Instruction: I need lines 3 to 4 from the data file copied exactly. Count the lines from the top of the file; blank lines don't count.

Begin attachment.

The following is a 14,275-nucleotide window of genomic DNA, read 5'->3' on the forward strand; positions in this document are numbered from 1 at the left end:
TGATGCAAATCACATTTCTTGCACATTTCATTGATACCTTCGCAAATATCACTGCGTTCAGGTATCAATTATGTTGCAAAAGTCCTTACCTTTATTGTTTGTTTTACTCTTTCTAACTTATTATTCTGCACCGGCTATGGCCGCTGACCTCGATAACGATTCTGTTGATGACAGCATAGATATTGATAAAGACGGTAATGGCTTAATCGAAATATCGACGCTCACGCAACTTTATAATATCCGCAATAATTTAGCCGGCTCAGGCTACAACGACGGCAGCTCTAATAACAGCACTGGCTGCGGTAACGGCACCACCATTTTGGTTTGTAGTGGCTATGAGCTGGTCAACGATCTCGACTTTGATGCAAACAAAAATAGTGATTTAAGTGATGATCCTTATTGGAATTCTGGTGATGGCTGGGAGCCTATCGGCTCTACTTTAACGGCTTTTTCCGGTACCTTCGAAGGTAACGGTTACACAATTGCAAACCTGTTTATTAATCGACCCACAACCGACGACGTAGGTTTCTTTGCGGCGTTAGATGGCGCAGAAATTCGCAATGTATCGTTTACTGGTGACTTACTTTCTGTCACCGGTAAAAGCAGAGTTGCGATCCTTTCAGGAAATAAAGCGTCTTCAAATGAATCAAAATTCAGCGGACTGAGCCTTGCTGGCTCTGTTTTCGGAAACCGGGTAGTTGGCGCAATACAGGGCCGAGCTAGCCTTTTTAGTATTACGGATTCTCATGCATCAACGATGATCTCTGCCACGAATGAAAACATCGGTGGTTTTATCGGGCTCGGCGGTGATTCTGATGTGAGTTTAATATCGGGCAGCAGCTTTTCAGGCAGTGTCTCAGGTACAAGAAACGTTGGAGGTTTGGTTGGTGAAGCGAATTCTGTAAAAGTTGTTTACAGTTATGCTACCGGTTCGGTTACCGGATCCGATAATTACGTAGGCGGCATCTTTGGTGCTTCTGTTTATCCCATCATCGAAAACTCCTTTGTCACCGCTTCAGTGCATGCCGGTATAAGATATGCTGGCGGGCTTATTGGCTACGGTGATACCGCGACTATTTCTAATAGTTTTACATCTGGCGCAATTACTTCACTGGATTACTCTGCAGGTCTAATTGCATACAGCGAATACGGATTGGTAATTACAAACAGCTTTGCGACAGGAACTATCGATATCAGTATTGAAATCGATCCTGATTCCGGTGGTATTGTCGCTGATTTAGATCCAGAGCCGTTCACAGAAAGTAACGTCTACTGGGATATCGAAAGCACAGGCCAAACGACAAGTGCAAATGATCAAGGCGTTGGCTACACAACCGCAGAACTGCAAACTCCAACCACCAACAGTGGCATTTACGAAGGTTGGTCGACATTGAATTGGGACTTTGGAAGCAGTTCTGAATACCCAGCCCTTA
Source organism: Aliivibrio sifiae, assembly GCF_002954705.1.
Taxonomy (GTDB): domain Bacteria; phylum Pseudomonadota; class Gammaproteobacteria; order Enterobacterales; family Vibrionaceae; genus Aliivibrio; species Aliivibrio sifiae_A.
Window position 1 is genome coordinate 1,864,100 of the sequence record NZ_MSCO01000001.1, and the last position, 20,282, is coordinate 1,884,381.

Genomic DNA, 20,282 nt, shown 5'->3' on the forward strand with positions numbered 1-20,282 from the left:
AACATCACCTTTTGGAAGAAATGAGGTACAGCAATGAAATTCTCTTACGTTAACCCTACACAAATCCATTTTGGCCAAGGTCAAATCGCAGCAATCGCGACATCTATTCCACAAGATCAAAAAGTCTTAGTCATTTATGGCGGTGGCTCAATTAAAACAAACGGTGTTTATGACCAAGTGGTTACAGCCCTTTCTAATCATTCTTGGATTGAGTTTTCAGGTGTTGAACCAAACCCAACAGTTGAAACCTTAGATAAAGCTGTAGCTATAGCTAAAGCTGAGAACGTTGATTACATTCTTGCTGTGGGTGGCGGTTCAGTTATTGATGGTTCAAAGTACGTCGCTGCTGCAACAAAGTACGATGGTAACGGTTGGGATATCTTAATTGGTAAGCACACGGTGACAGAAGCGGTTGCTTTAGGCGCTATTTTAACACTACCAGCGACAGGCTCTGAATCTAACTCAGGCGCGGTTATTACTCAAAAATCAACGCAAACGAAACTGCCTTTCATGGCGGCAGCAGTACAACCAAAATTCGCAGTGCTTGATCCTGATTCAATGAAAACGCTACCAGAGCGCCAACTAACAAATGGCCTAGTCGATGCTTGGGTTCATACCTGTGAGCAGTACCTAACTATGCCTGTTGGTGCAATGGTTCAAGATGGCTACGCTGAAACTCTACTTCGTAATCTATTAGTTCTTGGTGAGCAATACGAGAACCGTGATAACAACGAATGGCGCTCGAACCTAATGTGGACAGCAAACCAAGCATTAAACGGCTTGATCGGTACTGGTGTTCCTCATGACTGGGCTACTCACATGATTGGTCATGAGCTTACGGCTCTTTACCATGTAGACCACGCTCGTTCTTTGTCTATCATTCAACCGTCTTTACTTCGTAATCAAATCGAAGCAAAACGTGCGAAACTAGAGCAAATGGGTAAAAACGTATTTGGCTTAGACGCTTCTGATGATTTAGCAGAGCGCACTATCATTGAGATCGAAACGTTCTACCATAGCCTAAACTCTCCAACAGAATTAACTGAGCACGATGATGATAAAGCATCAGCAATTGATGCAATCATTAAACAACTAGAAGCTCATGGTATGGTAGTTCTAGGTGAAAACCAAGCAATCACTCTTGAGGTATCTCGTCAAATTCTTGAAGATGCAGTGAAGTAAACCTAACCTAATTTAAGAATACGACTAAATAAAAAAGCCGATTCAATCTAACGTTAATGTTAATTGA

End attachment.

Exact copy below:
Source organism: Aliivibrio sifiae, assembly GCF_002954705.1.
Taxonomy (GTDB): domain Bacteria; phylum Pseudomonadota; class Gammaproteobacteria; order Enterobacterales; family Vibrionaceae; genus Aliivibrio; species Aliivibrio sifiae_A.